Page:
Holly and ivy provide fodder for winter visitors

During the winter, the Isle of Man plays host to hundreds of migrating birds which come here to feed on the Island’s abundant food supplies.

By David Wright, Biodiversity Warden with DEFA

During the winter, the Isle of Man plays host to hundreds of migrating birds which come here to feed on the Island’s abundant food supplies.

Thrushes such as blackbirds, redwings and fieldfares arrive from Scandinavia during the autumn, to escape the harsh winter. They find abundant food in the pastures and hedgerows, and soon strip all the berries off the bushes.

One of our most popular Christmas carols, ‘The Holly and the Ivy’, tells of the red berries and green foliage of both plants at this time of year. In fact, the carol is thought to date from pagan times when both plants were at their most colourful in the dark days of December. To this day, red and green are the most traditional Christmas colours too. 

Ivy is one of our truly native British species. The late-ripening berries provide food for birds in December and January, at a time when other species such as hawthorn and rowan are bare of food. Blackbirds can strip bushes in just a few days.

According to the RSPB, ivy berries contain as many calories as a Mars bar.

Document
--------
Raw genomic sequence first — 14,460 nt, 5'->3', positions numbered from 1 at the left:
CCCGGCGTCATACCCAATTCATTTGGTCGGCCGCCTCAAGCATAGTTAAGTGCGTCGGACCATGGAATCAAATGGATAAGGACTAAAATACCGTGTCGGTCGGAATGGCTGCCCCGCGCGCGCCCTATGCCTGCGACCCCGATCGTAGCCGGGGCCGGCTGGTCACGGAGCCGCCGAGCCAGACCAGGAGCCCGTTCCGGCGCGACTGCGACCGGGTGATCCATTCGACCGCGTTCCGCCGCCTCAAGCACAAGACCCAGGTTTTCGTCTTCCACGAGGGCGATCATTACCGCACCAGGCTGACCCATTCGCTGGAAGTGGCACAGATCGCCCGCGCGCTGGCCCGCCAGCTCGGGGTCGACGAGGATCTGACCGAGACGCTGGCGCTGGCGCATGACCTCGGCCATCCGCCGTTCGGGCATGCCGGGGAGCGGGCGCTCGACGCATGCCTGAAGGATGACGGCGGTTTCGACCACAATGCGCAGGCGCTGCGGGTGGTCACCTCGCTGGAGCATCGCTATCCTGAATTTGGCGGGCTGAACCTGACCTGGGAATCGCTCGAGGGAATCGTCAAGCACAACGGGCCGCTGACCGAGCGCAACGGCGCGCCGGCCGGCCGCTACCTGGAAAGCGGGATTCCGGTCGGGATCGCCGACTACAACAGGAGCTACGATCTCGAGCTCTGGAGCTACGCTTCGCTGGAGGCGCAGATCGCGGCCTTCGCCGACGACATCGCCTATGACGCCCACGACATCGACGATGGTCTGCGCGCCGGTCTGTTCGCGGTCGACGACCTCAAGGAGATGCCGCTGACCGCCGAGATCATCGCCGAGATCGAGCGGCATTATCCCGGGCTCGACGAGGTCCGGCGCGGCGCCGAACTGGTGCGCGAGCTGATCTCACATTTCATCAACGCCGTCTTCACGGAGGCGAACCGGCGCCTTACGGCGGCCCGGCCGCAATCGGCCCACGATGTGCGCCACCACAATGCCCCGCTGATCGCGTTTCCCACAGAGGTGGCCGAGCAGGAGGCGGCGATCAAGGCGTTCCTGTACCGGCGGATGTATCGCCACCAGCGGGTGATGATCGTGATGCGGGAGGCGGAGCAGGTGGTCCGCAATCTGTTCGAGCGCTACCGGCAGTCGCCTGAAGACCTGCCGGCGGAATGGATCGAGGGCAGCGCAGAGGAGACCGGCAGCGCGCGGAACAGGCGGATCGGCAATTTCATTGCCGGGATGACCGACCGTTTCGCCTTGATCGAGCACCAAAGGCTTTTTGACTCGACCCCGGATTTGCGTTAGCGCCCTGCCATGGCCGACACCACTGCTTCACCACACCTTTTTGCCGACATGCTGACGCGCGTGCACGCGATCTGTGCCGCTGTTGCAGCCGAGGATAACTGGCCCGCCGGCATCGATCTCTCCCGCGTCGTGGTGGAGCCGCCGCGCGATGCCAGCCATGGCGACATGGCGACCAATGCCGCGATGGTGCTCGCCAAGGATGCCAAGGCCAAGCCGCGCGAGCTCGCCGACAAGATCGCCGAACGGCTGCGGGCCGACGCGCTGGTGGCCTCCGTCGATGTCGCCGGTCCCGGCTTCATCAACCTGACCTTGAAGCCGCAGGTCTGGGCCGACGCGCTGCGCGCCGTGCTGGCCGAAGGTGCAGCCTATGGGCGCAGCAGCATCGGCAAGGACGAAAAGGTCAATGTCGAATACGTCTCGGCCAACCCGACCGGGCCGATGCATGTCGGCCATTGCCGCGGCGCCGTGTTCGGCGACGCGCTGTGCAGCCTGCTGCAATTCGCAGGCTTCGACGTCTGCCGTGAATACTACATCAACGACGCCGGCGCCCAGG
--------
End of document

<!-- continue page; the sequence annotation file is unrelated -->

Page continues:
In ancient times, holly berries were also known to be used as a hangover cure, which might also have been associated with Christmas. But that isn’t advised these days...

Holly trees also grow abundantly in many gardens, and are also found in many of the Island’s conifer plantations. Being evergreen, they provide colour with foliage and berries when most other trees are bare and brown.

As well as being used in Christmas garlands, they also provide food for thrushes, as the red berries ripen. Both holly and ivy give shelter to birds, too, and are often used as places to roost at night, the foliage sheltering the birds from the wind and rain.

The Island can also attract rarer visitors, particularly if cold easterly winds push birds west and this is when the colourful, charismatic waxwings are most frequently seen. They prefer to feed on the berries of ornamental shrubs such as Pyracantha and Cotoneaster. They can often be found around supermarket car parks and in gardens where these trees are planted.

On the Island, the trees planted around Ramsey Bakery have proved a magnet in recent years. These amazing looking birds always attract an appreciative crowd, and their rarity adds to their attraction.

So during the festive season, take time to look at the evergreen trees and fruit bearing shrubs in the garden. It can be a ‘wonderful time of the year’.




Posted up on 11th December 2018


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